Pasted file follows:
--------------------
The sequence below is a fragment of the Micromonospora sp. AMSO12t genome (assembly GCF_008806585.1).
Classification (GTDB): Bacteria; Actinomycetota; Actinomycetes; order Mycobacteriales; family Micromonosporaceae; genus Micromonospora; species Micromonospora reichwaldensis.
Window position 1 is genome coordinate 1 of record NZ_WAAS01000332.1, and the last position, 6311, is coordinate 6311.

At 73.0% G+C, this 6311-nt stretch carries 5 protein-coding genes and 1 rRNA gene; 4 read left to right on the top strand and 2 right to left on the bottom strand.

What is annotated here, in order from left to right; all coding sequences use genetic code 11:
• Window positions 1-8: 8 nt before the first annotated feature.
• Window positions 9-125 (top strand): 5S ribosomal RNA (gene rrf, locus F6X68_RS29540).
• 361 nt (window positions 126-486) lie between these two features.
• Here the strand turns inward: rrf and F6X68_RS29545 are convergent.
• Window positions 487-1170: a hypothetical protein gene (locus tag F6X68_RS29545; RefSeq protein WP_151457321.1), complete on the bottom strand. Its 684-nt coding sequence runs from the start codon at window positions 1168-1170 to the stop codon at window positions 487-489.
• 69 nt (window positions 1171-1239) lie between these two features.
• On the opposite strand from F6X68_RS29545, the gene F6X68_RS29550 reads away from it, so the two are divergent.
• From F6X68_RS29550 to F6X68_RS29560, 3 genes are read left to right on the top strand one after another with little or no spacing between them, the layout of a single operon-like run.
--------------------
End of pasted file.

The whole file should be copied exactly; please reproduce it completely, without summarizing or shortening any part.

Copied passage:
The sequence below is a fragment of the Micromonospora sp. AMSO12t genome (assembly GCF_008806585.1).
Classification (GTDB): Bacteria; Actinomycetota; Actinomycetes; order Mycobacteriales; family Micromonosporaceae; genus Micromonospora; species Micromonospora reichwaldensis.
Window position 1 is genome coordinate 1 of record NZ_WAAS01000332.1, and the last position, 6311, is coordinate 6311.

At 73.0% G+C, this 6311-nt stretch carries 5 protein-coding genes and 1 rRNA gene; 4 read left to right on the top strand and 2 right to left on the bottom strand.

What is annotated here, in order from left to right; all coding sequences use genetic code 11:
• Window positions 1-8: 8 nt before the first annotated feature.
• Window positions 9-125 (top strand): 5S ribosomal RNA (gene rrf, locus F6X68_RS29540).
• 361 nt (window positions 126-486) lie between these two features.
• Here the strand turns inward: rrf and F6X68_RS29545 are convergent.
• Window positions 487-1170: a hypothetical protein gene (locus tag F6X68_RS29545; RefSeq protein WP_151457321.1), complete on the bottom strand. Its 684-nt coding sequence runs from the start codon at window positions 1168-1170 to the stop codon at window positions 487-489.
• 69 nt (window positions 1171-1239) lie between these two features.
• On the opposite strand from F6X68_RS29545, the gene F6X68_RS29550 reads away from it, so the two are divergent.
• From F6X68_RS29550 to F6X68_RS29560, 3 genes are read left to right on the top strand one after another with little or no spacing between them, the layout of a single operon-like run.